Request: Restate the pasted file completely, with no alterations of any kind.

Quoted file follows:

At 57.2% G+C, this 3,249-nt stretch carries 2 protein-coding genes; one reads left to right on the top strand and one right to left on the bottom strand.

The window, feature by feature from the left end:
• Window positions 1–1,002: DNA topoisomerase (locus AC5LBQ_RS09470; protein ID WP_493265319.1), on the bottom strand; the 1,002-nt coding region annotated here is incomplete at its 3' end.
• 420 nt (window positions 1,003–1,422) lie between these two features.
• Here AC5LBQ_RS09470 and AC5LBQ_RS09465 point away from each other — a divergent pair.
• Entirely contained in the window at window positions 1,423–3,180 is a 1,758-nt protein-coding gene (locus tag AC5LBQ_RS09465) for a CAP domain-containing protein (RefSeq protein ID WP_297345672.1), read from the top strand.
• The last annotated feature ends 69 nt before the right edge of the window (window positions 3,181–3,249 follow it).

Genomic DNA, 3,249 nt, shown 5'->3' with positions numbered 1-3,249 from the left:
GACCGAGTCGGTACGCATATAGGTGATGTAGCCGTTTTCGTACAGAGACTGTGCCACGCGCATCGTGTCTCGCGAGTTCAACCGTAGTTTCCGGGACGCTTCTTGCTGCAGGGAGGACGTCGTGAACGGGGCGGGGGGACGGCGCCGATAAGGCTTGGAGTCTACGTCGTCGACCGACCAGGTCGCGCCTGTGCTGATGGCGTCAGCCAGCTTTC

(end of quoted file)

At 57.2% G+C, this 3,249-nt stretch carries 2 protein-coding genes; one reads left to right on the top strand and one right to left on the bottom strand.

The window, feature by feature from the left end:
• Window positions 1–1,002: DNA topoisomerase (locus AC5LBQ_RS09470; protein ID WP_493265319.1), on the bottom strand; the 1,002-nt coding region annotated here is incomplete at its 3' end.
• 420 nt (window positions 1,003–1,422) lie between these two features.
• Here AC5LBQ_RS09470 and AC5LBQ_RS09465 point away from each other — a divergent pair.
• Entirely contained in the window at window positions 1,423–3,180 is a 1,758-nt protein-coding gene (locus tag AC5LBQ_RS09465) for a CAP domain-containing protein (RefSeq protein ID WP_297345672.1), read from the top strand.
• The last annotated feature ends 69 nt before the right edge of the window (window positions 3,181–3,249 follow it).

Genomic DNA, 3,249 nt, shown 5'->3' with positions numbered 1-3,249 from the left:
GACCGAGTCGGTACGCATATAGGTGATGTAGCCGTTTTCGTACAGAGACTGTGCCACGCGCATCGTGTCTCGCGAGTTCAACCGTAGTTTCCGGGACGCTTCTTGCTGCAGGGAGGACGTCGTGAACGGGGCGGGGGGACGGCGCCGATAAGGCTTGGAGTCTACGTCGTCGACCGACCAGGTCGCGCCTGTGCTGATGGCGTCAGCCAGCTTTC